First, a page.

❖ Now this is an AI tool we can all get behind…

We’ve had our fun with large language models, image-creation tools, and even AI music over the last year.

But to be blunt… at least from my view, it’s all had the air of a parlor trick.

I can’t honestly say I’m using these tools in my day-to-day life. Call me old-school, but I prefer to rack my brain and struggle with a piece of writing rather than let a toothless AI chatbot spit out something generic for me to try and improve.

TradeSmith’s Predictive Alpha algorithm, of course, is a different story. Getting an idea of where a stock could trade in the next month is a huge leg up. And as we’ve shown time and again in these pages, major hedge funds have used increasingly advanced AIs in their trading strategies for decades. 

But you know where I’d really love to see AI? The clue is in how I sign these letters: “To your health and wealth.”

The health care field is ripe for AI disruption. With the advent of digital twin technology, it’s only a matter of time before doctors are using AI to simulate your unique genetic makeup, and even specific parts of the body, to help diagnose you more effectively.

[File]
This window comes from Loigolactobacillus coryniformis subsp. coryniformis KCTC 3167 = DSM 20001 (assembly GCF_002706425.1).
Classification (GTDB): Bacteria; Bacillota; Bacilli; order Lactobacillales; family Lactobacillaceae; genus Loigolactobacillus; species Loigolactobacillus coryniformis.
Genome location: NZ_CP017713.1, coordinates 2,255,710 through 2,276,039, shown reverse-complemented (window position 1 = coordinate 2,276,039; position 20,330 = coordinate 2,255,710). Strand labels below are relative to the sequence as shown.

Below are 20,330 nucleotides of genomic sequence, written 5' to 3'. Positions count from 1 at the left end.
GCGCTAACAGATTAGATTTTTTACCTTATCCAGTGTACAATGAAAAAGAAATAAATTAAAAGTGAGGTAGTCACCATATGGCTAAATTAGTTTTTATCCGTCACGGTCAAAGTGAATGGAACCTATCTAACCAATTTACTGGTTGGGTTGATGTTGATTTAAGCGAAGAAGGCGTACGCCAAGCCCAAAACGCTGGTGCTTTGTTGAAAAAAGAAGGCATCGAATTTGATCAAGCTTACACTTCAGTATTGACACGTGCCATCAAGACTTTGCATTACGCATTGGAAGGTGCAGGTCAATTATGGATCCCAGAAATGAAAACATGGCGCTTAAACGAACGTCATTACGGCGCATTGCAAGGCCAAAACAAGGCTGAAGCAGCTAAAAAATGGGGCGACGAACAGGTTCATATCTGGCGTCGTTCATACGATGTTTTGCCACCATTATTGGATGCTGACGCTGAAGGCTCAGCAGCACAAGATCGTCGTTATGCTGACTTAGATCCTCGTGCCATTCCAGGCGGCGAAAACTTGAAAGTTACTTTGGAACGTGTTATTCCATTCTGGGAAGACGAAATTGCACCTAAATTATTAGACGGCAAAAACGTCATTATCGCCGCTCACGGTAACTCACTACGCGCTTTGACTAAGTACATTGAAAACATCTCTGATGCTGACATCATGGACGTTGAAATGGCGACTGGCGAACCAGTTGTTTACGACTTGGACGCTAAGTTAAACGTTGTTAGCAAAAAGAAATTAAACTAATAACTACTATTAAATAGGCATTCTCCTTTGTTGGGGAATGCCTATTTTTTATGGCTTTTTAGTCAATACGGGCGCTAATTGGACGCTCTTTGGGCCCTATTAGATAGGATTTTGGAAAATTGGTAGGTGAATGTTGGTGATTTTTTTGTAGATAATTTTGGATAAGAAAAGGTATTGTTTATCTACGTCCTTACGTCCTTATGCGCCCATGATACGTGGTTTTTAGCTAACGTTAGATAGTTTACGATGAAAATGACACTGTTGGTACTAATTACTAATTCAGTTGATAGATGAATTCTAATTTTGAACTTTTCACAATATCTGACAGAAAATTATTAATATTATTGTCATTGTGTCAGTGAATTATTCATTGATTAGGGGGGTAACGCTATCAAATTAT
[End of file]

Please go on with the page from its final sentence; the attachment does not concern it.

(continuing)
This kind of thing sounds so far off as to not be immediately investable – something like Neuralink or SpaceX, where private investors speculate on the distant future.

But last night, 41-time 10-bagger-finding superstar investor Eric Fry proved it’s actually happening right now in public markets, right under investors’ noses.

Dedicated TradeSmith Daily readers might remember that I interviewed Eric Fry about what he’s seeing in the AI health care space back in March. Since then, he’s been hard at work uncovering the best opportunities in the field… and now he’s ready to share his findings.

In a timely research presentation aired just last night, Eric showed off everything he’s learned since he jumped down the AI health care rabbit hole – including one stock set to benefit from this underground tech hitting the mainstream consciousness.

If you haven’t already, I encourage you to check it out. Eric’s got a strong track record of finding big trends well before they become big, and this time seems no different.

To your health and wealth,

Michael Salvatore
Editor, TradeSmith Daily